Bernie Sanders has been making a lot of waves lately speaking out against police brutality and corruption, but recently the Democratic presidential hopeful came out against the Department of Justice’s weak pledge to supposedly “get serious” about white-collar crime.

A lot of this sort of white collar criminal activity on Wall Street is what fueled the 2008 financial crisis.

But while the Department of Justice said Thursday that it pledges to crack down on corrupt bankers and investors, Sanders isn’t impressed.

The DOJ memo claims the government will from this point forward try to hold both corporations and individual employees accountable for illegal Wall Street activity.

Sanders says this is long over due, but he says the DOJ doesn’t go far enough, and that the government is being hypocritical by destroying lives in the so-called “War on Drugs” while letting so much white collar crime go unpunished, or with just a slap on the wrist for offenders.

“One of the biggest mistakes our government made after the financial crisis was not prosecuting the people responsible for the greed, recklessness and illegal behavior that crashed our economy and ruined the lives of millions of Americans,” the Vermont senator said in a statement to Huffington Post.

“It is not acceptable that many young people have criminal records for smoking marijuana, while the CEOs of banks whose illegal behavior helped destroy our economy do not.”

Attorney General Eric Holder has said that he supports shorter sentences for low-level drug offenses. But both Sanders and the majority of Americans do not think that goes far enough, when police and courts are locking up people for the mere ownership of a plant.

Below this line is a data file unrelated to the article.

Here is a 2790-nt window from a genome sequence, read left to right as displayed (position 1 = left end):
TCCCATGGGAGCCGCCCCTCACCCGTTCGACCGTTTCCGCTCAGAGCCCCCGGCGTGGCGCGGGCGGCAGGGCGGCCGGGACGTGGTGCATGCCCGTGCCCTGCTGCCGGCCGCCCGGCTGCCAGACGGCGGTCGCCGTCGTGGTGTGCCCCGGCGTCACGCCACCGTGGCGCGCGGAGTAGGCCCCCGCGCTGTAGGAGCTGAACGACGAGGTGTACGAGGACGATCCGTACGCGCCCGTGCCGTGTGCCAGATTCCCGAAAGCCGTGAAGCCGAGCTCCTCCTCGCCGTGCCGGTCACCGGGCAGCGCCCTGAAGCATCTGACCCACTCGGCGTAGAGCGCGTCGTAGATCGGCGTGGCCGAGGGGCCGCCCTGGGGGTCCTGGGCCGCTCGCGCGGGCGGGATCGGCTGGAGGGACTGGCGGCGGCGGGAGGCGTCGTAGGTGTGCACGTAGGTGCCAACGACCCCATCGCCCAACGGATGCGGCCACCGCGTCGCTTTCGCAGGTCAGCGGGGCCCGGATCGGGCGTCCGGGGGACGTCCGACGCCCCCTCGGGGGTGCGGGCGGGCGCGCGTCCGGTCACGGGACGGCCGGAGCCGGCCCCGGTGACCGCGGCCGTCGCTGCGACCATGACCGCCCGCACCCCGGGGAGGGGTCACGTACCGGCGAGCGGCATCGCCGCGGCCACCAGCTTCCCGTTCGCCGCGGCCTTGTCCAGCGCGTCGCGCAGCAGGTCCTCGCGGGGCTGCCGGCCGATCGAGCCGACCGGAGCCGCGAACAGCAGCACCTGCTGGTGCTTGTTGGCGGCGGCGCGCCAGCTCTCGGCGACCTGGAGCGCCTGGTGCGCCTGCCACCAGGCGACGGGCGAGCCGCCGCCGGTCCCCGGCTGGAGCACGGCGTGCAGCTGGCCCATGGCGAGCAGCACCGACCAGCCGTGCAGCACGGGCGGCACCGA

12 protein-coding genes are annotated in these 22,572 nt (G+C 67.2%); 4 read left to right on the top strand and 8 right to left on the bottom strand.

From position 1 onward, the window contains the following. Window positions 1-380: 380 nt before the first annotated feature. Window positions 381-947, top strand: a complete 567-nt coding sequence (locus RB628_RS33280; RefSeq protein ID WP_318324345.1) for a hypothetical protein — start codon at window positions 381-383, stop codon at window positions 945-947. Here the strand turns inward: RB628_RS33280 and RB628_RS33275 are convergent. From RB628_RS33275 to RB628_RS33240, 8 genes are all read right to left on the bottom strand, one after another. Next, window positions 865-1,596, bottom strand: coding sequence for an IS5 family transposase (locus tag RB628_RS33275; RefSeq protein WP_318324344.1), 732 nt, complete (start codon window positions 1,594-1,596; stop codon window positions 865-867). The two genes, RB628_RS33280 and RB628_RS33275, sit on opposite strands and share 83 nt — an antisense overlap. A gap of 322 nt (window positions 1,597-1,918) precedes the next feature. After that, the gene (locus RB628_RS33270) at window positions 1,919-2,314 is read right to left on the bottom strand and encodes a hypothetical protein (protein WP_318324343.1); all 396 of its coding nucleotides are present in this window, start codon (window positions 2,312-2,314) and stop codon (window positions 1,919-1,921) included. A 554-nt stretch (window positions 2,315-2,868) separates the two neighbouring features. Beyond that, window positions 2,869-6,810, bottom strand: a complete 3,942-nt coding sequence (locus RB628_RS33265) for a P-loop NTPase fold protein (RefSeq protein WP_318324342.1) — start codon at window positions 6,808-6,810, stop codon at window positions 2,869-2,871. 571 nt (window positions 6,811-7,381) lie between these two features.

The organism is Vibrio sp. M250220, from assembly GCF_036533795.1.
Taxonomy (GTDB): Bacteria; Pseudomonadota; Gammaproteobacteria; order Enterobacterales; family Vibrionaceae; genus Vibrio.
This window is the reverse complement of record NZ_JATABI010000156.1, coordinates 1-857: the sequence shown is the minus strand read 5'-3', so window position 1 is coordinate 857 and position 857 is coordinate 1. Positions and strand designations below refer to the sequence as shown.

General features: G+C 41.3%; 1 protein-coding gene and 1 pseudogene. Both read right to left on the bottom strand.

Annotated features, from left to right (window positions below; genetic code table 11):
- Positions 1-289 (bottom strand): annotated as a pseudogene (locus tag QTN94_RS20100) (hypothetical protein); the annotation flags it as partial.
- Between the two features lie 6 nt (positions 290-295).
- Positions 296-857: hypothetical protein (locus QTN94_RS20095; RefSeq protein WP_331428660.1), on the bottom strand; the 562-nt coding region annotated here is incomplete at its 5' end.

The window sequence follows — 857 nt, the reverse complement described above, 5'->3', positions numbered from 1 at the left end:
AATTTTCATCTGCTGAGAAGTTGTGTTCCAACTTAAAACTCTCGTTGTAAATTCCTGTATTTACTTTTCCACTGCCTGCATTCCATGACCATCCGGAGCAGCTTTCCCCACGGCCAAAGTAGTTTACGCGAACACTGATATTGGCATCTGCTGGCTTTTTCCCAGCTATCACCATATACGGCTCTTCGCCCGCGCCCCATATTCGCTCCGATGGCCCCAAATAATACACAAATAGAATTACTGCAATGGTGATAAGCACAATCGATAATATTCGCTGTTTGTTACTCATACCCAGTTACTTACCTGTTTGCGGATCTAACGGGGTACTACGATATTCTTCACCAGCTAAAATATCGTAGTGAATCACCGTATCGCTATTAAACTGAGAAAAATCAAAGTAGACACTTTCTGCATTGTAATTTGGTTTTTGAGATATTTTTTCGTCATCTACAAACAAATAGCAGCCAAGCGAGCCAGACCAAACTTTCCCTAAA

Almost unbelievably, marijuana possession is still a federal crime, even though this does not reflect the will of the American people any longer.

Meanwhile, almost all Americans want the government to crack down on Wall Street corruption. But while drug users are filling up the prisons, corrupt bankers continue to walk free with little or no punishment in most cases, and virtually no commitment from law enforcement to investigate such crimes in the first place.

Are you with Bernie on this? Do you think he has a chance of winning the presidency? And if he does, do you think he will change things?

(Article by M. David and Jackson Marciana; image via #Op309 Media)


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